Ocarina of Time Retells the Zelda Story
Many of the Zelda games before and since Ocarina of Time were explicit sequels. Installments such as Zelda II: The Adventure of Link or The Legend of Zelda: The Wind Waker picked up where their predecessors, often on other Nintendo game consoles, had left off. But Ocarina of Time, like The Legend of Zelda: A Link to the Past, started over, retelling the story of Link, and adding new details to the Zelda mythos.
Link, the villainous Ganon, and, naturally, Zelda are all major players in Ocarina of Time. In this version of the Zelda story, Link is a young boy sent on a quest by Princess Zelda to stop Ganondorf, an evil king, from stealing the all-powerful Triforce. After his first clash with Ganondorf, Link awakens seven years in the future, as an adult. Link must then gather from across the land of Hyrule the Seven Sages, who alone have the power to stop Ganondorf, by traveling back and forth through time with his magic ocarina.
Ocarina of Time can be interpreted as a remake or a prequel, since in-game elements don't specify when the game takes place in the series. According to series creator Shigeru Miyamoto, at least, Ocarina of Time is chronologically the first Zelda game. But what is clear is that Ocarina of Time is regarded as seminal to the series, and not just in terms of its story.
The Zelda games for Nintendo, Super Nintendo, and Game Boy had all been two-dimensional. But the graphics capabilities of the Nintendo 64 allowed Ocarina of Time's designers to create lush, three-dimensional environments for players to explore. The visual design by which critics were first impressed still holds up, even if the level of graphic detail and effects pales next to more recent games.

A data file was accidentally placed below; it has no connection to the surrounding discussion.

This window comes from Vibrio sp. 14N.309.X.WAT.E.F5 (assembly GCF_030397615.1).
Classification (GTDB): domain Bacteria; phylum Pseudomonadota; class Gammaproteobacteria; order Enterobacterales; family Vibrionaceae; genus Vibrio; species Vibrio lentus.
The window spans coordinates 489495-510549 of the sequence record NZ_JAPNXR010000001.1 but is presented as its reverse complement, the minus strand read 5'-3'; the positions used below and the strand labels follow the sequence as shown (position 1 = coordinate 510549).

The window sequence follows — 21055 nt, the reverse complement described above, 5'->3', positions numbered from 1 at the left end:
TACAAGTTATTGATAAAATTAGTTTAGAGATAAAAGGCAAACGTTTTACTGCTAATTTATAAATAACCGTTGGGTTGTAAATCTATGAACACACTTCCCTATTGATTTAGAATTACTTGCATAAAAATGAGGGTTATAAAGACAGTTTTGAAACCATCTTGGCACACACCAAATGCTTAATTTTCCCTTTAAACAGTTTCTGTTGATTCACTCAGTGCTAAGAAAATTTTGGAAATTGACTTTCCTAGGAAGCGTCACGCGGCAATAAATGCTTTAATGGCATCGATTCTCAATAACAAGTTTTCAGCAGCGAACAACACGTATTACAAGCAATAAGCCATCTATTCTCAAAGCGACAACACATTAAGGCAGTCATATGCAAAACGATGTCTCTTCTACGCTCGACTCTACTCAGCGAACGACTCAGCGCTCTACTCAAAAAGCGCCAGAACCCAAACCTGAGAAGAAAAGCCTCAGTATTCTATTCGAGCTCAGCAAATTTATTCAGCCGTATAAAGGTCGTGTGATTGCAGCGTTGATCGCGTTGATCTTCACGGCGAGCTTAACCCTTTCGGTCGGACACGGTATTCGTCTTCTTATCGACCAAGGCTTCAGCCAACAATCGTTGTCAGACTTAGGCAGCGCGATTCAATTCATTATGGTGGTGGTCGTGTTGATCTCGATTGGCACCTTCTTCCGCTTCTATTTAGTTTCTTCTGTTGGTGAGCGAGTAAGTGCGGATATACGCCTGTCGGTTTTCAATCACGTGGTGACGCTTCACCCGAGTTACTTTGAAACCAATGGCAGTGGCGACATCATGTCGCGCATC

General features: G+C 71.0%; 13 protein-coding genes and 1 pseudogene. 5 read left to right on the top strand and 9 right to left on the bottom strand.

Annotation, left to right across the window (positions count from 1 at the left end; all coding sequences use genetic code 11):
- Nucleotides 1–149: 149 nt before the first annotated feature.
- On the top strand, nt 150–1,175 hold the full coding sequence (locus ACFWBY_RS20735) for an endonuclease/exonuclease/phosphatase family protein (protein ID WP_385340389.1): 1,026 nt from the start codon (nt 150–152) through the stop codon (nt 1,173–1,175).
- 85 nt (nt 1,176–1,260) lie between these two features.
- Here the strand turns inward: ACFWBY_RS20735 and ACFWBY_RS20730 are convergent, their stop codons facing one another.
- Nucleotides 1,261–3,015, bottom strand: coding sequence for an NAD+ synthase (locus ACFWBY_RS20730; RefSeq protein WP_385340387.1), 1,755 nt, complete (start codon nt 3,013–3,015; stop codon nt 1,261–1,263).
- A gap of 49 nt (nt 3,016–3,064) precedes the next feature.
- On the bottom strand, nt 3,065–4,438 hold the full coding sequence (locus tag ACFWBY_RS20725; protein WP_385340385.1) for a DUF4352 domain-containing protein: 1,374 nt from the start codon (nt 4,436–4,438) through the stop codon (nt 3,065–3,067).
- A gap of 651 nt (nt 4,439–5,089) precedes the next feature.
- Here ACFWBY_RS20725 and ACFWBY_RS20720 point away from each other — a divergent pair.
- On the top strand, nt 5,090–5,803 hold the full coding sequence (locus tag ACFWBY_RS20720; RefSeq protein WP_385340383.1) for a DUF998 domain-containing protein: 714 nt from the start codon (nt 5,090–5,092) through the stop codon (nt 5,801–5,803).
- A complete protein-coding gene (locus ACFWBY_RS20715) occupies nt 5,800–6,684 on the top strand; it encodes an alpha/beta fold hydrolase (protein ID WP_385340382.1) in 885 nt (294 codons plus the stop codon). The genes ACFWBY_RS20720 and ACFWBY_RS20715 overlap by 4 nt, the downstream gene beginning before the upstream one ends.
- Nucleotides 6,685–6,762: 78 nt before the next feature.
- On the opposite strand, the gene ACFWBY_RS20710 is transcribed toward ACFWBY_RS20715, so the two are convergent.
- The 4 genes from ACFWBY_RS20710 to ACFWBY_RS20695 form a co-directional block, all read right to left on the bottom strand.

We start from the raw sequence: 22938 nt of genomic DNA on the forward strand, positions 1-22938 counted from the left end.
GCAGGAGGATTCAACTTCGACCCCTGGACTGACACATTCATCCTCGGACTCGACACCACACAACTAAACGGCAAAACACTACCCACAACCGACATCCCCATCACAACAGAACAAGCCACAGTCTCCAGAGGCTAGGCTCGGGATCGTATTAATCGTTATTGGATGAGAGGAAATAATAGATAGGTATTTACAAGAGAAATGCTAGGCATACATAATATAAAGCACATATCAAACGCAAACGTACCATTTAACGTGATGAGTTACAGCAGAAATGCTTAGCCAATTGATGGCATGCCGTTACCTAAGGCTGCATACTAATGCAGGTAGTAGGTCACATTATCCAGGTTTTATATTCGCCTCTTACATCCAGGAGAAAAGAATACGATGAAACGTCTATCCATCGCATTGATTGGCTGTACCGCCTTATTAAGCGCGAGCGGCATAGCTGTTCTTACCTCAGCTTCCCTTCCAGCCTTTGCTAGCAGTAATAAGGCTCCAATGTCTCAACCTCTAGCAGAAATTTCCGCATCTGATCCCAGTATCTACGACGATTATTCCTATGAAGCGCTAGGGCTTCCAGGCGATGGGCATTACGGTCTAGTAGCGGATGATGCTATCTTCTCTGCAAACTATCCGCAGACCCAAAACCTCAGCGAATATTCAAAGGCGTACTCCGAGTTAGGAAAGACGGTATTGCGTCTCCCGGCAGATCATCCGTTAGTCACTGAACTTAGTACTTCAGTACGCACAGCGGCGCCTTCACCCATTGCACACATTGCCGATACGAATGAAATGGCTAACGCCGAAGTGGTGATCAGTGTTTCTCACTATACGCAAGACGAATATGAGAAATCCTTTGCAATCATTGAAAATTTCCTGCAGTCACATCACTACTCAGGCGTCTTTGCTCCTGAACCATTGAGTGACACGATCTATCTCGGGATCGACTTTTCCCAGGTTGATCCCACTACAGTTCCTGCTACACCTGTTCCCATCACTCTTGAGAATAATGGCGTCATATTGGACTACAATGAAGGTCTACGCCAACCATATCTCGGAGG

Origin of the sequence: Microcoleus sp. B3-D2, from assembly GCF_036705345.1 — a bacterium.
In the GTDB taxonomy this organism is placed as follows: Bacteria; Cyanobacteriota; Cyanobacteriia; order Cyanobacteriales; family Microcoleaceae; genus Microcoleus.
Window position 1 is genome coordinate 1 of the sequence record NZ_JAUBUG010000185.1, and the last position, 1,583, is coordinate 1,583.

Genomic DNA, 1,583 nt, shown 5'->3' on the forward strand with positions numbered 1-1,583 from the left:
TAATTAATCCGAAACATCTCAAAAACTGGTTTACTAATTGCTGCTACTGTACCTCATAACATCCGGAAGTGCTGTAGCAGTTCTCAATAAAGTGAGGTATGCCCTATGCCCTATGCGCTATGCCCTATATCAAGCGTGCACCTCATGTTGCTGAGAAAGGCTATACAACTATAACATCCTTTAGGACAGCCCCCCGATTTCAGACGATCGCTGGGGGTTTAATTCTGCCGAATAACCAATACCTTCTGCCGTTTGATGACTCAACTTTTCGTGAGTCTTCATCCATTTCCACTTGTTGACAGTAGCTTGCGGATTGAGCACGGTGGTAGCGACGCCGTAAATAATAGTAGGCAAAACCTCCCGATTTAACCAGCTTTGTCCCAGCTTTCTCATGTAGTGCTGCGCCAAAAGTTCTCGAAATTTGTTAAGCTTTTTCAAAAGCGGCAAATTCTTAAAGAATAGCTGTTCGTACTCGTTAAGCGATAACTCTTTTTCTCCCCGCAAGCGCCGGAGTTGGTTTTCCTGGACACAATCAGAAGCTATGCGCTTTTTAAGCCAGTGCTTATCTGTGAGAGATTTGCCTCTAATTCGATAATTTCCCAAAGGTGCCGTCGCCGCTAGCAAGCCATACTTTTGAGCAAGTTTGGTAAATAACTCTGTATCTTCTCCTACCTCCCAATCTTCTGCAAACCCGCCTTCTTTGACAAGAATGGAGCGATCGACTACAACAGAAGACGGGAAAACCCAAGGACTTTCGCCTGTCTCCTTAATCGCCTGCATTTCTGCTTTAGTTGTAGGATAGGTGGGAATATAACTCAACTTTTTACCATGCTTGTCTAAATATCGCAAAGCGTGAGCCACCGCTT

Ocarina of Time was also revolutionary in its play style. The game's use of a lock-on targeting system, as well as context-sensitive, programmable buttons on the N64 controller, made the use of multiple weapons in a complex, three-dimensional environment quite intuitive. That technique has continued in the Zelda series, and has become standard for three-dimensional games in general.
Ocarina of Time Defines the Sound of Zelda
As befitting a video game named after a musical instrument, Ocarina of Time features a distinctive score by veteran Nintendo composer Koji Kondo. The distinctive overworld theme Kondo composed for the original Legend of Zelda returns, but for the first time Link can use his ocarina to play new melodies associated with various magical powers and dungeons.
Game critic Zach Whalen calls the use of music in Ocarina "leitmotifs in reverse." Instead of a musical phrase being associated with the entry of a particular character, as in Wagner's operas, in the game, motifs are heard as the player's avatar enters a particular area or dungeon. These leitmotifs would also recur in later Zelda installments, signaling parallel environments. For instance, the haunting Saria's Song, first heard in Ocarina's maze-like Deku Woods, can be heard again in the wooded mazes of The Legend of Zelda: Twilight Princess.
Music, especially the use of musical instruments as playable items, took on a much greater significance in the Zelda games following Ocarina of Time. Ocarina's immediate sequel, The Legend of Zelda: Majora's Mask, uses the same system, and The Wind Waker uses melodies to alter not only time, but the winds, which are essential to navigating that game's maritime world.
Thus The Legend of Zelda: Ocarina of Time was not important merely as the first 3D Zelda game. It transformed the way fans played all the Zelda games which followed it, and had a powerful influence on other non-Zelda games as well.